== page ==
Movie: Apocalypse Now Redux
My Rating: 3 stars
I saw this movie about fifteen years ago (maybe more), and I absolutely hated it. It had felt like an interminable slog that didn’t really know where it was going. But, I was significantly younger. And, I definitely understand the value of waiting to watch something until you’re emotionally ready for it—either in terms of mood and energy level, or emotional maturity. So, when the Unspooled podcast got to this entry on the AFI top 100 films list, I decided that it was worth my time to give this movie another go. And, I definitely think it was worth it. I enjoyed the movie a lot better this time around. I don’t know if it’s because I’ve matured significantly, or if I understood better what to expect from it. But, this time around I knew well enough to embrace the tone of chaos and uncertainty.
There’s a lot going on in this movie—so many layers of sociopolitical statements and literary references. It’s Francis Ford Coppola’s epic drama, fusing the hopelessness and anarchy of the Vietnam War with the horrors and chaos of Conrad’s Heart of Darkness. Captain Willard (Martin Sheen) is sent on a secret mission to hunt down and kill Colonel Kurtz (Marlon Brando), who has gone utterly insane (both the character and the actor). The story takes Willard and his crew down the river right through the Vietnam war, and continues deep into Cambodia to find their target. There’s a lot of message here, and the film is very heavy-handed about it. The plot features one atrocity after another—sometimes with a hazy dream logic—and shrugs off each one with a sense of detached nihilism and inevitability. It’s a very depressing view of human nature, and it can really drag you down if you let it. If you approach this movie in a patient mood, the film is actually quite powerful and impacting. So, even though you can see many of the narrative “strings,” it’s executed in such a competent way that the film is worthy of respect.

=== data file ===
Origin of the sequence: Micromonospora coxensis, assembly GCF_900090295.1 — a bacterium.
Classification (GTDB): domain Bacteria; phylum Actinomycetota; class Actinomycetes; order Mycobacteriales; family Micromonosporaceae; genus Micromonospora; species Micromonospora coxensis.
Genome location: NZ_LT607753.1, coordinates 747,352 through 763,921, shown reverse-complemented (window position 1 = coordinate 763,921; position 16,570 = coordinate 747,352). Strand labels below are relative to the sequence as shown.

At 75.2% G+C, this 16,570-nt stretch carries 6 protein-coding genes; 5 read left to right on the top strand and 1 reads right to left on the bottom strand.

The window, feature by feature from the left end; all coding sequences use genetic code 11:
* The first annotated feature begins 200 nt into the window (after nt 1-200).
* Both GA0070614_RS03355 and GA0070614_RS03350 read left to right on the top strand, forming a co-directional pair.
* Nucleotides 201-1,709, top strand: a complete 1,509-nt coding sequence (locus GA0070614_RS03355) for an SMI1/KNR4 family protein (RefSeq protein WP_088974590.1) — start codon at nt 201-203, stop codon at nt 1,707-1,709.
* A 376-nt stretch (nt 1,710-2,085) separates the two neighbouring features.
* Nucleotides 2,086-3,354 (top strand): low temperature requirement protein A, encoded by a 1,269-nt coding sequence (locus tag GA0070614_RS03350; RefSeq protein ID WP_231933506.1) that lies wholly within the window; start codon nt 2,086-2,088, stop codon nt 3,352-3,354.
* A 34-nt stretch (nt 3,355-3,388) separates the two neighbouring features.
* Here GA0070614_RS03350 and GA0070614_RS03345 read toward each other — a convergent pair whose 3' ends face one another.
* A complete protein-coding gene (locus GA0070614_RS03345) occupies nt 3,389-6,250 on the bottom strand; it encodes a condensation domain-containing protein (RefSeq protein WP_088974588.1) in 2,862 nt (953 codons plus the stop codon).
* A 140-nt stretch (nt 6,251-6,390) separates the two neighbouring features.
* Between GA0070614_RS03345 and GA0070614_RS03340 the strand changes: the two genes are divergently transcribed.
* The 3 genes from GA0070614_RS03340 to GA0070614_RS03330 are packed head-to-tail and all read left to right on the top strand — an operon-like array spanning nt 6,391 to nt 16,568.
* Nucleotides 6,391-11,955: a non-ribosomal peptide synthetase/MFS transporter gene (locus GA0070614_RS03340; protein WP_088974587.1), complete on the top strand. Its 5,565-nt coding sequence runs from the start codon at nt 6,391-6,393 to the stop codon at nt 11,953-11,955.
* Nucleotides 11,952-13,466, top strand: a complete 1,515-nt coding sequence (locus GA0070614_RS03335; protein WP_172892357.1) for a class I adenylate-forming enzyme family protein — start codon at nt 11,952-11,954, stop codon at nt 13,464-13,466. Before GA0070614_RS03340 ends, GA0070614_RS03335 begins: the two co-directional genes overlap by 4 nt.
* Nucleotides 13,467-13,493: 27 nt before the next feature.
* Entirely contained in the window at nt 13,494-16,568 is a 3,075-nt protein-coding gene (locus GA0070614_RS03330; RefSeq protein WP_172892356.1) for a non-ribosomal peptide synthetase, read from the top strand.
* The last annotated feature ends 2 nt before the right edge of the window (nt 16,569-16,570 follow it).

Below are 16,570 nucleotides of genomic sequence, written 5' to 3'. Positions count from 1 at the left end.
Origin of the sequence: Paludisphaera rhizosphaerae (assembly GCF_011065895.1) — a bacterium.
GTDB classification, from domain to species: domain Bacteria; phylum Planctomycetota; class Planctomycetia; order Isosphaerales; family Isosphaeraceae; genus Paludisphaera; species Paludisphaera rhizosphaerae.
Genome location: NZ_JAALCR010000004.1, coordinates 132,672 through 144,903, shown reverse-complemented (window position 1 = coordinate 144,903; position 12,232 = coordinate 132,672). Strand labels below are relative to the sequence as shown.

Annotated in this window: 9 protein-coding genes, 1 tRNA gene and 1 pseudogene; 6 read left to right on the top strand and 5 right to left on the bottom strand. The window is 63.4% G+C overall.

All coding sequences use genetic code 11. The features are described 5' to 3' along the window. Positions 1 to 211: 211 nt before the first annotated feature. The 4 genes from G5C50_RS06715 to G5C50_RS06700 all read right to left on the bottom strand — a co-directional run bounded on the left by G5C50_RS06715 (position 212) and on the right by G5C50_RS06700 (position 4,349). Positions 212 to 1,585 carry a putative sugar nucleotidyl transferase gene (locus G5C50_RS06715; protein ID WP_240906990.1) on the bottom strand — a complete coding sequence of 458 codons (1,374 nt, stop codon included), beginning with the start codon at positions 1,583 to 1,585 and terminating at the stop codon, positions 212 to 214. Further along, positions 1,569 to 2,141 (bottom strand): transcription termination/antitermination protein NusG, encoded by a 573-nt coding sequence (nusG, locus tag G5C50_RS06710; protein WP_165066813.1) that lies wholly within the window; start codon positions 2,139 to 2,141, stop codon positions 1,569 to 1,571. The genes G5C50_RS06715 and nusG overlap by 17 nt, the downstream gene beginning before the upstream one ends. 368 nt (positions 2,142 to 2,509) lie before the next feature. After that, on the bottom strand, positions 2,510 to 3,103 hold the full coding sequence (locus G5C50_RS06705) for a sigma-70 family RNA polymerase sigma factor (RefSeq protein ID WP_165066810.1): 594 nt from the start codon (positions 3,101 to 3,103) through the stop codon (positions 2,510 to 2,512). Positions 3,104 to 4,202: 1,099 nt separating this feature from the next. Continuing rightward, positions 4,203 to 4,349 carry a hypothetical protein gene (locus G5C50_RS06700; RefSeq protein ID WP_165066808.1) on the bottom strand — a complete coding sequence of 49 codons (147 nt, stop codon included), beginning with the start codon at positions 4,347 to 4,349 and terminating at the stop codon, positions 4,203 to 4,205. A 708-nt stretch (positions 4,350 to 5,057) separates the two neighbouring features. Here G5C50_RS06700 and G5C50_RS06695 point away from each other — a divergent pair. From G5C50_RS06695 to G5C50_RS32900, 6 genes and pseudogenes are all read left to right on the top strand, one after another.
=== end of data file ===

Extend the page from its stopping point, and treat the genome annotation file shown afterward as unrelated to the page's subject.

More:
This is an important movie. The acting is pretty amazing, and the cinematography is otherworldly. I agree wholeheartedly with its inclusion on the AFI top 100 movies list. And, I’ve reached a point where I have the patience and inclination to give all these significant films a go. I mentioned in previous reviews that I’ve actually been quite surprised by how many of the films I’ve genuinely enjoyed. And, this one was definitely better this second time around. It’s still not a wildly entertaining flick. But, it was never intended to be. And, there’s plenty of black humor alongside the ham-fisted drama, and I always enjoy a bit of that. I say this one is worthwhile. But approach it in the right mindset.